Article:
The brightest of exoplanets has been identified by astronomers


The brightest of exoplanets has been identified by astronomers

EXOPLANET. The brightest exoplanet ever discovered has been spotted 260 light years from Earth. Burning planet undergoing titanium rains, heading for this distant world surrounded by clouds of metals!

Designed by ESA to study exoplanets and their stars, the Cheops Space Telescope has just revealed a particularly stunning distant world. LTT9779b, a giant planet with a dantesque climate where titanium rains occur, is also the brightest exoplanet ever discovered by astronomers. Known since 2020, this burning world surrounded by metal clouds was studied more closely by Cheops in 2023. The European telescope thus made it possible to conclude that this exoplanet acts like a mirror, the largest known in the Earth. Universe, and reflects the vast majority of the light emitted by its star.

Beyond its exceptional brilliance, the "hot Neptune" type exoplanet intrigues researchers for other reasons. Indeed, the star is so close to its star that its temperature is estimated at around 2,000°C, a heat which in theory does not allow the presence of a planet of this type. In short, this exoplanet should not exist!

Discovered in 2020 by NASA's TESS telescope, then studied again in July 2023 by ESA's Cheops space telescope, LTT9779b is a unique exoplanet. Lying 260 light-years from Earth, this planet is the brightest known. Two elements explain this extraordinary brilliance. On the one hand, LTT9779b is almost glued to its star - it goes around it in just 19 hours - on the other hand, the exoplanet is surrounded by clouds made of metal which reflect 80% of the star's light. For comparison, Venus, the brightest planet in the solar system, reflects 75% of the Sun's light.

The proximity between the planet and its star poses certain problems for astronomers. Indeed, in theory, it is impossible to find such a planet with an atmosphere so close to a star because of the heat there. According to the researchers, it is precisely the presence of metal clouds that protect the atmosphere. These reflect light and prevent the planet from heating up enough for its atmosphere to evaporate. The James Webb Space Telescope has also studied this mysterious planet and should confirm the researchers' hypotheses after analyzing the data obtained.

An exoplanet is a planet located outside the solar system. It moves in orbit around stars other than the Sun. Exoplanets present a great diversity: telluric planets, composed of rocks, gaseous planets, or even giants of ice, they are given nicknames like "super Earth", "hot Neptune" or even "hot Jupiter" according to their characteristics and of their similarities with the planets of our solar system.

The first exoplanet orbiting a star was discovered in 1995 and is named 51 Pegasi b. It is 50.9 light years from Earth in the constellation Pegasus. This planet orbits the star 51 Pegasi. A yellow dwarf slightly older than the Sun, this star is also a little more massive and larger than it.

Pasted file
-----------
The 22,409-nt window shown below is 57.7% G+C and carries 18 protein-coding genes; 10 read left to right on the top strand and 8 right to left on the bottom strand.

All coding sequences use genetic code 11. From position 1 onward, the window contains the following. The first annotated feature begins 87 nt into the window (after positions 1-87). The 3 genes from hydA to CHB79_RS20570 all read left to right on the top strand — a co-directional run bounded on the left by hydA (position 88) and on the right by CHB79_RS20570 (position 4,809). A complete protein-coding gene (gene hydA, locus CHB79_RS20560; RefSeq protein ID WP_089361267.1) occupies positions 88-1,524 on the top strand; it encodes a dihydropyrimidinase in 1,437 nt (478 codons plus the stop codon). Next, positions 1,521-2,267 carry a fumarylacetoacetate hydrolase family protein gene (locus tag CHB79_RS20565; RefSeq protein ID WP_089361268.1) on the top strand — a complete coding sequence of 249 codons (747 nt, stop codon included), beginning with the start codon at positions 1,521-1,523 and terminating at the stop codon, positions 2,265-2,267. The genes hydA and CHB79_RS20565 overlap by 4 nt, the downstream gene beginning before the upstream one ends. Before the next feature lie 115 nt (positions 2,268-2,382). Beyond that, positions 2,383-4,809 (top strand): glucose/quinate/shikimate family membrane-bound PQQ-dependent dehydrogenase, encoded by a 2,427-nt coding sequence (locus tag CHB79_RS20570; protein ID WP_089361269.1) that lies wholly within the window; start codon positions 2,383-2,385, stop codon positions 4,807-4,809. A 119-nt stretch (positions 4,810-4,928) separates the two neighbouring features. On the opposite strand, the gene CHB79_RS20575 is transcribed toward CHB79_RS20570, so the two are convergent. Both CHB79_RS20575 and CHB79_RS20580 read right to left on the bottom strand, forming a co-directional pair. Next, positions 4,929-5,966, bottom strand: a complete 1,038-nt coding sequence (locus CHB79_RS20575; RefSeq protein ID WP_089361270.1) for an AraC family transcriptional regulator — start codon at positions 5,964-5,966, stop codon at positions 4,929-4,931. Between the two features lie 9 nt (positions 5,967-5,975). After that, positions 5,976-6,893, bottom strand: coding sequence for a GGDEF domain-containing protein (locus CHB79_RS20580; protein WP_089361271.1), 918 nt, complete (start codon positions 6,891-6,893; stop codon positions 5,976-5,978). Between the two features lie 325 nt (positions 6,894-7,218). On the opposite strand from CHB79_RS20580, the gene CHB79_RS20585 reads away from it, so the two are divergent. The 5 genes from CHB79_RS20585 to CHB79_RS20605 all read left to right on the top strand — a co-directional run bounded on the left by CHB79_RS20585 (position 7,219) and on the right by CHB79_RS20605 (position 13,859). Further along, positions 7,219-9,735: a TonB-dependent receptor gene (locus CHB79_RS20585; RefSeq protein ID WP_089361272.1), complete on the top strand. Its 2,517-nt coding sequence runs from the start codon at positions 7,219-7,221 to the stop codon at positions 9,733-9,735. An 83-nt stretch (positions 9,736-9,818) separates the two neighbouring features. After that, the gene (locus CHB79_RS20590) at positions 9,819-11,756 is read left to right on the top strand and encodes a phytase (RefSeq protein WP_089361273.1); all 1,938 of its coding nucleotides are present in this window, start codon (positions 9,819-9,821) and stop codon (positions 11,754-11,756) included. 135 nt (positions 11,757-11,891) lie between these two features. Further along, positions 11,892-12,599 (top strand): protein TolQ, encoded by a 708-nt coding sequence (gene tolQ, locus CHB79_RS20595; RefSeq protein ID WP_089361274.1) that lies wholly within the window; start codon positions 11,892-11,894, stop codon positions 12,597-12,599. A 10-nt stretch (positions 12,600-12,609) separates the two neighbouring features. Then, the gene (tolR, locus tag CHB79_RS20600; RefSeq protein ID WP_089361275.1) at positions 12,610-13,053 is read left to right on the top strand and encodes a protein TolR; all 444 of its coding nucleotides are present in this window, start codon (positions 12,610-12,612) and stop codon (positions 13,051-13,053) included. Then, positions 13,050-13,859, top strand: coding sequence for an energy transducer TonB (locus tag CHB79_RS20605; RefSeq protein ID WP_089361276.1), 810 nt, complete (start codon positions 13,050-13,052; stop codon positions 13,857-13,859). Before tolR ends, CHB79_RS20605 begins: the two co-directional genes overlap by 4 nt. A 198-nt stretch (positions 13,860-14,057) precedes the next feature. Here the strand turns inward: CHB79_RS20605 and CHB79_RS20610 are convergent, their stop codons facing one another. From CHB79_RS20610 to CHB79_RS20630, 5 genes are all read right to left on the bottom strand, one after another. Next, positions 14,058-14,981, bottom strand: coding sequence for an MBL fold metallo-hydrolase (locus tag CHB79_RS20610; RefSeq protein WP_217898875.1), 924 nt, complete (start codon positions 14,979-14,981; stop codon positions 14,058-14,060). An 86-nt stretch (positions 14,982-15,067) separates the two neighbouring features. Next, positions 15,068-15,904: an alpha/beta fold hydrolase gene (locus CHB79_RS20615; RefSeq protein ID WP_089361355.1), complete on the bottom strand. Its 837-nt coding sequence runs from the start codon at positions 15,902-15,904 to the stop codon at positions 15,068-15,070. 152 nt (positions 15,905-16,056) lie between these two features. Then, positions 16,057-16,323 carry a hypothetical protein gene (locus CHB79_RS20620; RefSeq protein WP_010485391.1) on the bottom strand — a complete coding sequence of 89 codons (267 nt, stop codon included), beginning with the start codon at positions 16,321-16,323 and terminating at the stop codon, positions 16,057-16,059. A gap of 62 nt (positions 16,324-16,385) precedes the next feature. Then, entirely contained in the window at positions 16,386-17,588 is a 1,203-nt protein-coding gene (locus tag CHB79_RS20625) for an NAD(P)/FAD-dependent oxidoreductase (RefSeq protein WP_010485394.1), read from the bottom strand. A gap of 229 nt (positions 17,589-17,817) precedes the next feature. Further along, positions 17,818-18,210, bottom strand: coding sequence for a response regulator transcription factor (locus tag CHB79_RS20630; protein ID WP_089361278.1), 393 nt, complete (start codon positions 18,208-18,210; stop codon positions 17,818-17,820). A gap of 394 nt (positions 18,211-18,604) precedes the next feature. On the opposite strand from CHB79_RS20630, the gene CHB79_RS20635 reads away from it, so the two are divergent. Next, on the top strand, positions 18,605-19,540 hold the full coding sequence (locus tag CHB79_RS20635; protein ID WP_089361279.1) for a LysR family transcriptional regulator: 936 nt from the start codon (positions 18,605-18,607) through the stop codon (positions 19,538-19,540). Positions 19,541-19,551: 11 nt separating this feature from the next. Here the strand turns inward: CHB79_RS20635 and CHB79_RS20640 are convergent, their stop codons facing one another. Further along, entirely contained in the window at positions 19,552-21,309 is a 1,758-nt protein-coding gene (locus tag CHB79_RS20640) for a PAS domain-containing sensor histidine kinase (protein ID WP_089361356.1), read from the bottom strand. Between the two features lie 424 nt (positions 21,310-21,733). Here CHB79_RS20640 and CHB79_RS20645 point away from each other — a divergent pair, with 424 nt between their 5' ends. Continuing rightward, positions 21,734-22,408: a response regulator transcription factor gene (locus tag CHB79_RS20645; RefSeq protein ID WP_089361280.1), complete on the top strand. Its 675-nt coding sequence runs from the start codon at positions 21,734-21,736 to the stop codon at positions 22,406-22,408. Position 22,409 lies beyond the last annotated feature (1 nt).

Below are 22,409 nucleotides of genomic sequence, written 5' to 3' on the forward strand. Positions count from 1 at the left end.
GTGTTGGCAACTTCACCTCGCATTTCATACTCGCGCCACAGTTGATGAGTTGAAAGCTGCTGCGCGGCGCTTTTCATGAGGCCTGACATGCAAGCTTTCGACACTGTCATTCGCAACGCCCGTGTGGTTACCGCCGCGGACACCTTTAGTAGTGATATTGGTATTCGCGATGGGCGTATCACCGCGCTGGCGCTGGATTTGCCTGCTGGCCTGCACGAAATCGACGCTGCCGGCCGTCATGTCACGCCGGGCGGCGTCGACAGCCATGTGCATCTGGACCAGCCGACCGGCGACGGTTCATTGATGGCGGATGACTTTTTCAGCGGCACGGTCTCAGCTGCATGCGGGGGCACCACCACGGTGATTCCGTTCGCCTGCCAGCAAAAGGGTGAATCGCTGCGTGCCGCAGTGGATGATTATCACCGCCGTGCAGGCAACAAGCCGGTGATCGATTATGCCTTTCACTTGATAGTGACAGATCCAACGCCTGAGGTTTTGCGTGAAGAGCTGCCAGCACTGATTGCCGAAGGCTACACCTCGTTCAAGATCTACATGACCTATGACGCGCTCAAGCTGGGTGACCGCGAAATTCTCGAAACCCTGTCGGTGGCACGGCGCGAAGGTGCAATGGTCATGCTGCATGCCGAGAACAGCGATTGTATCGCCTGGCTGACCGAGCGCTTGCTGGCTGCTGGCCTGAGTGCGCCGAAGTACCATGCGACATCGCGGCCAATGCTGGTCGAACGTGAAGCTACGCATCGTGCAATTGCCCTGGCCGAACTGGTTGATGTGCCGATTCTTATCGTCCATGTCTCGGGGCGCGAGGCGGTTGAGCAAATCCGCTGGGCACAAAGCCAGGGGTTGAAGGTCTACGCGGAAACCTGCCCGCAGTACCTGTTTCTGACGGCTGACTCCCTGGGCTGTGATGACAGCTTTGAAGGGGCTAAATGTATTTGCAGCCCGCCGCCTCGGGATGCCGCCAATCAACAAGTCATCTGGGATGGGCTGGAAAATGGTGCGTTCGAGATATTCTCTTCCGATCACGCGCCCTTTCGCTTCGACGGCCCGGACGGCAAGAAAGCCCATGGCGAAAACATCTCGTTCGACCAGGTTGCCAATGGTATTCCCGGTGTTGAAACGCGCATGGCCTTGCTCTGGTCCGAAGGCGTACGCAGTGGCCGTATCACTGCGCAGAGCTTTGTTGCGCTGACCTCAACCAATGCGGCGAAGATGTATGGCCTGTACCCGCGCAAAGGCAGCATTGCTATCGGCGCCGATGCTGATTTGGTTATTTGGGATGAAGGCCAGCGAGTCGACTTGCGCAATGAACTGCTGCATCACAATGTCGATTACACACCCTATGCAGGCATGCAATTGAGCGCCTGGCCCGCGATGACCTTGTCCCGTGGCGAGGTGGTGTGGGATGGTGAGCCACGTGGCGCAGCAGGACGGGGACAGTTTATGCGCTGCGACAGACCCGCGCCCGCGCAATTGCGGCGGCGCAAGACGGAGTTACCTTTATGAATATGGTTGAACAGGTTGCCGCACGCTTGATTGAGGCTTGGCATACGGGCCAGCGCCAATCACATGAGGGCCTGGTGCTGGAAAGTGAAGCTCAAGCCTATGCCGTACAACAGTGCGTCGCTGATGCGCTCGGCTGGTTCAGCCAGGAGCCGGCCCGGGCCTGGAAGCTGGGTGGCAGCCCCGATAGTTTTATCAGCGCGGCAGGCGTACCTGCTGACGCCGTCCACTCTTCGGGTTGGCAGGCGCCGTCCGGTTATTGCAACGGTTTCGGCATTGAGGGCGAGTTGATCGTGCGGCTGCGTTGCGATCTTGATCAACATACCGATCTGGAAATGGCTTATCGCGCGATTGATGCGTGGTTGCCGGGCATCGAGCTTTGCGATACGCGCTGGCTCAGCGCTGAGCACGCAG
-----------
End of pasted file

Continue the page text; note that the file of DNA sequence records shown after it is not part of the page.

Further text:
51 Pegasi b is located so close to its star that it circles it in just 4 days. However, it is a gas giant, like Jupiter or Saturn for example. It is for this reason that it is called "Hot Jupiter".

In May 2023, a group of researchers discovered an exoplanet in a star system 90 light years from Earth. The star, named LP 791-18d, is the site of very intense volcanic activity which is reminiscent of that of Io, one of the main moons of the giant Jupiter.

This new exoplanet has the particularity of following an elliptical orbit, which means that it passes alternately very close then very far from its star as it goes around it. This phenomenon is due to the fact that the two other nearby planets exert on it forces of attraction which deform its orbit.

The consequence of this elliptical trajectory is that the exoplanet experiences what are called tidal forces caused by its motion and by the attraction of its star. In other words, as the planet moves in its orbit, it is subjected to different forces that deform it and cause it to heat up. This thermal energy is released in the form of intense volcanism that could sustain an atmosphere around the planet.

Our knowledge of exoplanets could be greatly improved in the near future thanks to the James Webb Space Telescope. Indeed, one of its main missions is to study the composition of exoplanets and in particular that of their atmosphere. James Webb's mission is to probe the atmospheres of distant planets using a particularly ingenious system. The telescope waits for the exoplanet to pass in front of the star around which it is rotating to analyze its light. When light from the star passes through the planet's atmosphere, it acts as a filter and blocks some of the light. The telescope can then deduce the composition of the atmosphere surrounding the planet and therefore the conditions prevailing on the surface of the latter. On the program, "hot Jupiters", gaseous planets evolving close to their star, but also telluric planets more similar to Earth.